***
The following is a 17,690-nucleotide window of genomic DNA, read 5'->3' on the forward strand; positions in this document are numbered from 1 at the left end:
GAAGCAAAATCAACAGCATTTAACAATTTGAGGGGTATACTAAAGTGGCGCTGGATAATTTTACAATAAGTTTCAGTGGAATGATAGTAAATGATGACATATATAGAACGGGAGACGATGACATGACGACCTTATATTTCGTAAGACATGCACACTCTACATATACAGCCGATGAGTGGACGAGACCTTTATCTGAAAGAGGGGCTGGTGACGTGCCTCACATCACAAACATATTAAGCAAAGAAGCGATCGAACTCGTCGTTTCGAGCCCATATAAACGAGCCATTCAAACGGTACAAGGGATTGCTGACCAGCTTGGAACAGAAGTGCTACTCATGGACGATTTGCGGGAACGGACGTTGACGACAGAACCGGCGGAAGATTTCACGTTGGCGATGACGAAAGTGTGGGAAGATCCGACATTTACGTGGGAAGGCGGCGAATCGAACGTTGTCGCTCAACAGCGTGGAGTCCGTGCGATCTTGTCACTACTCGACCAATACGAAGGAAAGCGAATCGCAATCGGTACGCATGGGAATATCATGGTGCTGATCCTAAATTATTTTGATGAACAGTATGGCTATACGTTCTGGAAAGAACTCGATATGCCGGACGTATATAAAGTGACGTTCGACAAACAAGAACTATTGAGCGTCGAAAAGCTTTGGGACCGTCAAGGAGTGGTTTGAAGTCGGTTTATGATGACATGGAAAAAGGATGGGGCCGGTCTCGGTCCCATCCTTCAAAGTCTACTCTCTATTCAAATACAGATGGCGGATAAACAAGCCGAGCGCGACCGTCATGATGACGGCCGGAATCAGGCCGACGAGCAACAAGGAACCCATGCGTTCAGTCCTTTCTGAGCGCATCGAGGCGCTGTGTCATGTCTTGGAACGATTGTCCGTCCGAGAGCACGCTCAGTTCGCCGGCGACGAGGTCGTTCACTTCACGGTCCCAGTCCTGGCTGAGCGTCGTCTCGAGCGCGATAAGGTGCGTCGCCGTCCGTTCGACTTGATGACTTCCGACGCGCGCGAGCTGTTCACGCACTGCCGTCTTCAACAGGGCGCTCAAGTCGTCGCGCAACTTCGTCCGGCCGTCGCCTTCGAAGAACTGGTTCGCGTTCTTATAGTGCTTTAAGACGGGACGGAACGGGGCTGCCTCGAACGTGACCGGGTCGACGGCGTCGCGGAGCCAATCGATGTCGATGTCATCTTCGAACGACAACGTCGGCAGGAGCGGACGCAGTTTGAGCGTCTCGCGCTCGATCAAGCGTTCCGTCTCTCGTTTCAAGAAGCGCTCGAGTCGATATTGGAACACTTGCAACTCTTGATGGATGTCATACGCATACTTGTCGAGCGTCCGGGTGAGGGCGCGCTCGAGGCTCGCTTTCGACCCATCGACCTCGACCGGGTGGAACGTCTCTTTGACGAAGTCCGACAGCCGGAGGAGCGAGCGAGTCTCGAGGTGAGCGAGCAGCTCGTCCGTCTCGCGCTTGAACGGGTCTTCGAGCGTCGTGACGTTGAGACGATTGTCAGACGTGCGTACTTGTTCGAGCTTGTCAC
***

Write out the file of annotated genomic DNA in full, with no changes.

The following is a 17,690-nucleotide window of genomic DNA, read 5'->3' on the forward strand; positions in this document are numbered from 1 at the left end:
GAAGCAAAATCAACAGCATTTAACAATTTGAGGGGTATACTAAAGTGGCGCTGGATAATTTTACAATAAGTTTCAGTGGAATGATAGTAAATGATGACATATATAGAACGGGAGACGATGACATGACGACCTTATATTTCGTAAGACATGCACACTCTACATATACAGCCGATGAGTGGACGAGACCTTTATCTGAAAGAGGGGCTGGTGACGTGCCTCACATCACAAACATATTAAGCAAAGAAGCGATCGAACTCGTCGTTTCGAGCCCATATAAACGAGCCATTCAAACGGTACAAGGGATTGCTGACCAGCTTGGAACAGAAGTGCTACTCATGGACGATTTGCGGGAACGGACGTTGACGACAGAACCGGCGGAAGATTTCACGTTGGCGATGACGAAAGTGTGGGAAGATCCGACATTTACGTGGGAAGGCGGCGAATCGAACGTTGTCGCTCAACAGCGTGGAGTCCGTGCGATCTTGTCACTACTCGACCAATACGAAGGAAAGCGAATCGCAATCGGTACGCATGGGAATATCATGGTGCTGATCCTAAATTATTTTGATGAACAGTATGGCTATACGTTCTGGAAAGAACTCGATATGCCGGACGTATATAAAGTGACGTTCGACAAACAAGAACTATTGAGCGTCGAAAAGCTTTGGGACCGTCAAGGAGTGGTTTGAAGTCGGTTTATGATGACATGGAAAAAGGATGGGGCCGGTCTCGGTCCCATCCTTCAAAGTCTACTCTCTATTCAAATACAGATGGCGGATAAACAAGCCGAGCGCGACCGTCATGATGACGGCCGGAATCAGGCCGACGAGCAACAAGGAACCCATGCGTTCAGTCCTTTCTGAGCGCATCGAGGCGCTGTGTCATGTCTTGGAACGATTGTCCGTCCGAGAGCACGCTCAGTTCGCCGGCGACGAGGTCGTTCACTTCACGGTCCCAGTCCTGGCTGAGCGTCGTCTCGAGCGCGATAAGGTGCGTCGCCGTCCGTTCGACTTGATGACTTCCGACGCGCGCGAGCTGTTCACGCACTGCCGTCTTCAACAGGGCGCTCAAGTCGTCGCGCAACTTCGTCCGGCCGTCGCCTTCGAAGAACTGGTTCGCGTTCTTATAGTGCTTTAAGACGGGACGGAACGGGGCTGCCTCGAACGTGACCGGGTCGACGGCGTCGCGGAGCCAATCGATGTCGATGTCATCTTCGAACGACAACGTCGGCAGGAGCGGACGCAGTTTGAGCGTCTCGCGCTCGATCAAGCGTTCCGTCTCTCGTTTCAAGAAGCGCTCGAGTCGATATTGGAACACTTGCAACTCTTGATGGATGTCATACGCATACTTGTCGAGCGTCCGGGTGAGGGCGCGCTCGAGGCTCGCTTTCGACCCATCGACCTCGACCGGGTGGAACGTCTCTTTGACGAAGTCCGACAGCCGGAGGAGCGAGCGAGTCTCGAGGTGAGCGAGCAGCTCGTCCGTCTCGCGCTTGAACGGGTCTTCGAGCGTCGTGACGTTGAGACGATTGTCAGACGTGCGTACTTGTTCGAGCTTGTCAC